Robo-advisory presents an opportunity to go after previously untapped investors — it offers wealth management services more readily available, accessible, and affordable. There is a fast-growing class of mass market and mass-affluent investors in Asia/Pacific, and the nascency of this market is primed for robo-advisory since these investors are more likely to look for a low-cost investment advice and are turned off (or maybe turned away) by big market players. On the higher end of the spectrum are high net worth individuals (HNIs). We see rising interest in robo-advisory from them for portfolio construction (at least as a support role if not as the main advisor) or optimization.
IDC Financial Insights defines robo-advisory, also known as automated or digital advice, as a set of automated systems that rely on algorithms to construct, manage, optimize, and rebalance wealth and asset management portfolios. In its purest form, the entire process of robo-advisory is completed without human intervention from start to finish. The typical approach is to assess the risk tolerance of the customer (although some algorithms factor in more heavily the customer’s goals) and come up with suitable model for portfolios of funds based on that assessment. At this point, the portfolio of robo-advisory options is mostly exchange-traded funds (ETFs), and very few have started to include stocks as well. It may take years before alpha strategies are fully supported by robo-advisors. To be sure, as these robo-advisors offer portfolio design and investment at this point instead of advice, we believe that the more appropriate term is robo-investing.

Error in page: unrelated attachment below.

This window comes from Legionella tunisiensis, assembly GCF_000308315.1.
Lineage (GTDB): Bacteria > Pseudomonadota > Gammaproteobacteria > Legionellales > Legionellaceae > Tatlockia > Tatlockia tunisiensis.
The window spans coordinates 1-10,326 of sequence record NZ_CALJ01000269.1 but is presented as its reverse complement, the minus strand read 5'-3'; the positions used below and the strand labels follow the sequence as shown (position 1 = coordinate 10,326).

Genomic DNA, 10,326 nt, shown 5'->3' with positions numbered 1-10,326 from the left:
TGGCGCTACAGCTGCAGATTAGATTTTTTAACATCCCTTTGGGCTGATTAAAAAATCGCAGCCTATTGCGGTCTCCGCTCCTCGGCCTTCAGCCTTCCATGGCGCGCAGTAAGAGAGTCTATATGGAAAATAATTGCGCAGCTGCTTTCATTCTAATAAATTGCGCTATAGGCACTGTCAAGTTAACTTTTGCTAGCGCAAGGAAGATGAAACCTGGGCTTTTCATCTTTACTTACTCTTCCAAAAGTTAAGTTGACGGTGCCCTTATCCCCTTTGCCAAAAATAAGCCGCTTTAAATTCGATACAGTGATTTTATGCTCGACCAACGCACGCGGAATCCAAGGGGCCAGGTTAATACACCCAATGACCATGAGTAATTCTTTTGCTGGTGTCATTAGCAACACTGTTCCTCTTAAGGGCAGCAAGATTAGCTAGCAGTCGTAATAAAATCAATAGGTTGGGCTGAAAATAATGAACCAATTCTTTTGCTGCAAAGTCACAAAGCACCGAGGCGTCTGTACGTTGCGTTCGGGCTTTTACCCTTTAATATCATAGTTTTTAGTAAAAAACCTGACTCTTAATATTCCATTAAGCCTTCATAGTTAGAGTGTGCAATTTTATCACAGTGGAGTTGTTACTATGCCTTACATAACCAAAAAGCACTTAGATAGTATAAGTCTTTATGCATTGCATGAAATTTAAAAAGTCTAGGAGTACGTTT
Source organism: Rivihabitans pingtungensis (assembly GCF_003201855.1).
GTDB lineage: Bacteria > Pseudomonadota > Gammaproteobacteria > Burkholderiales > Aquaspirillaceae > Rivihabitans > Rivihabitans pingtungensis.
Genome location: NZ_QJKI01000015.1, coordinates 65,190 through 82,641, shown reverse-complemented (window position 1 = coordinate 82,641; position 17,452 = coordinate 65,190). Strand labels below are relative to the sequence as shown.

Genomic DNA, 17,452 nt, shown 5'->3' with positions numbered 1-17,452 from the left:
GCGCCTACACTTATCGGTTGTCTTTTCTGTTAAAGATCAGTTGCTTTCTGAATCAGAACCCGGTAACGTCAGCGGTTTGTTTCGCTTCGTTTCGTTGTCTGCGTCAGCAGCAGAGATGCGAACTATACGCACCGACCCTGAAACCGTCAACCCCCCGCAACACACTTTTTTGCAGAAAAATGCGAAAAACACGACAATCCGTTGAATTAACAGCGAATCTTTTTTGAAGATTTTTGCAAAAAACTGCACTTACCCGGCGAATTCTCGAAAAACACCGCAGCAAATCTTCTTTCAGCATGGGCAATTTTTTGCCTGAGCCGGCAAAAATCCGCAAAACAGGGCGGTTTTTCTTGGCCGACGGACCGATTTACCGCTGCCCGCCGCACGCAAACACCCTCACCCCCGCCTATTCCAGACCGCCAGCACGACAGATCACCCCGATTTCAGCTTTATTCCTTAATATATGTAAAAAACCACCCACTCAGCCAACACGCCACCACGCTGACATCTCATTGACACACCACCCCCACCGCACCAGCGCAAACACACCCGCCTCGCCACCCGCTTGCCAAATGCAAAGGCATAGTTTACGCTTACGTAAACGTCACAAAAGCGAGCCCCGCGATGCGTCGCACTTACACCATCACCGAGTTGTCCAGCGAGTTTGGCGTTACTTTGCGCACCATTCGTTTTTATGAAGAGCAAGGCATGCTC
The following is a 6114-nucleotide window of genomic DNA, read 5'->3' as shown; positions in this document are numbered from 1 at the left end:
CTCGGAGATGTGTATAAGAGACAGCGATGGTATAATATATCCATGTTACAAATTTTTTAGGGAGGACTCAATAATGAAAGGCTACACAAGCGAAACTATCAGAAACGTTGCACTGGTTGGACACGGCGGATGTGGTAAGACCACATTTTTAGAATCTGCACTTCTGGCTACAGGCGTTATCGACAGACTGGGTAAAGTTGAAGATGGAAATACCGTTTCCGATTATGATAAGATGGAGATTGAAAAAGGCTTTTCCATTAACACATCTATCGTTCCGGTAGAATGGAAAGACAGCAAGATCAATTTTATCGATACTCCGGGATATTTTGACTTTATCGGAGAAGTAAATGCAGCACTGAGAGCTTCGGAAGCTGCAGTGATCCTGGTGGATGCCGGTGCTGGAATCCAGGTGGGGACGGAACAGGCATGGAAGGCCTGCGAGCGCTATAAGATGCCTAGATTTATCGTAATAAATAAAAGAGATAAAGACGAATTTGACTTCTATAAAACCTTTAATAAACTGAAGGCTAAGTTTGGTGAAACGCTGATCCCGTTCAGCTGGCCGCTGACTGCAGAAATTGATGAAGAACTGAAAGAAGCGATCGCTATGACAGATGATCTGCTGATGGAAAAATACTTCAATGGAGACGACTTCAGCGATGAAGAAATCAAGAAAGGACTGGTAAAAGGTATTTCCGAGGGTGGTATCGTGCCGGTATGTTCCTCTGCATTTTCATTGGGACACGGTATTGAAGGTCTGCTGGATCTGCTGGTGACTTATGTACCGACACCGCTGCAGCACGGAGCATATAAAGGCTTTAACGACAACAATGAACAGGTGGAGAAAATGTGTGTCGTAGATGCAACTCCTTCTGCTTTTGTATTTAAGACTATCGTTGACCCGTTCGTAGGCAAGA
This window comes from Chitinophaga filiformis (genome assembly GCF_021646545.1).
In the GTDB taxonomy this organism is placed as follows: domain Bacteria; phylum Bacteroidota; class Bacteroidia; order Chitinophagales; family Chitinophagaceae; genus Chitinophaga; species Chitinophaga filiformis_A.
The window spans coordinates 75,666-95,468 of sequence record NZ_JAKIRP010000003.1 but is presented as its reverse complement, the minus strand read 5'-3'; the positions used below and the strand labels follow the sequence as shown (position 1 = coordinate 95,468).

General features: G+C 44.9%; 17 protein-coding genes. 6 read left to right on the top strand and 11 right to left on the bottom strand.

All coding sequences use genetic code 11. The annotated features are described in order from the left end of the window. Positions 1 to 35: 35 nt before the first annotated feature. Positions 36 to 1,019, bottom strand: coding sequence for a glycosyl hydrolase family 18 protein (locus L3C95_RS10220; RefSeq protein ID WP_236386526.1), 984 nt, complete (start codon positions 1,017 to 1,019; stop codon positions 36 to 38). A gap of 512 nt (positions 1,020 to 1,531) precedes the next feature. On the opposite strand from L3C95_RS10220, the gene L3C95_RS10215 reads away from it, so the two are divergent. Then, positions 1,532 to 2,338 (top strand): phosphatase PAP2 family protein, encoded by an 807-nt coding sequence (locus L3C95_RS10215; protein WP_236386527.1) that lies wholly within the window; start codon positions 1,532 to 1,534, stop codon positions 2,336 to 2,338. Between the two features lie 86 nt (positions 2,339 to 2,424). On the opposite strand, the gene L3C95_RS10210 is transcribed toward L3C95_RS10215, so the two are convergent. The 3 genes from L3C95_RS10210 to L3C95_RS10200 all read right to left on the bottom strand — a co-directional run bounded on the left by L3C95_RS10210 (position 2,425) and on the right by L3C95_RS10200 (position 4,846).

Michael Araneta, associate VP, IDC Financial Insights, says, "The growing adoption of digital platforms by customers has created a huge opportunity for robo-advisors. The combination of digital gadgets, innovative analytics, and advanced algorithm-based engines has enabled new ways to interact with tech-savvy customers and meet their investment requirements. The automation of advice enables risk assessment and portfolio construction for each investor, regardless of the investor's portfolio size."
"The total assets under management (AUM) under robo-advisory in Asia/Pacific is currently estimated to be around US$30 billion and is expected to reach US$500 billion by 2021. Although compared with the share of total wealth of AUM, the robo-advisory opportunity is still miniscule, growing from 0.2% in 2017 to 1% in 2021. The entire story seems to be more about its lightning speed growth of 100% compound annual growth rate. This strong optimism rides on the quick, yet outstanding, successes of a few robo-fintechs in the United States (Betterment), Europe (Nutmeg), and Japan (Money Design's THEO), therefore encouraging movement in Asia/Pacific as well, " adds Anuj Agrawal, senior research manager, IDC Financial Insights.
Sneha Kapoor, senior research manager, IDC Financial Insights, highlights, "We expect that there will be a bigger preference for a hybrid advice model in the future, a conclusion that will be achieved from two factors. Firstly, we are seeing more robo-fintechs riding on the success of mass market investors and expanding to launch their premium versions with access to human advisors. Secondly, traditional players, which continue to have human advisors, are starting to embrace the robo-advisory model for support. We believe that traditional players with hybrid advice models are more likely to dominate the market in terms of AUM, but we will also see a few successful robo-fintechs evolving into a full-service robo-financial planning model."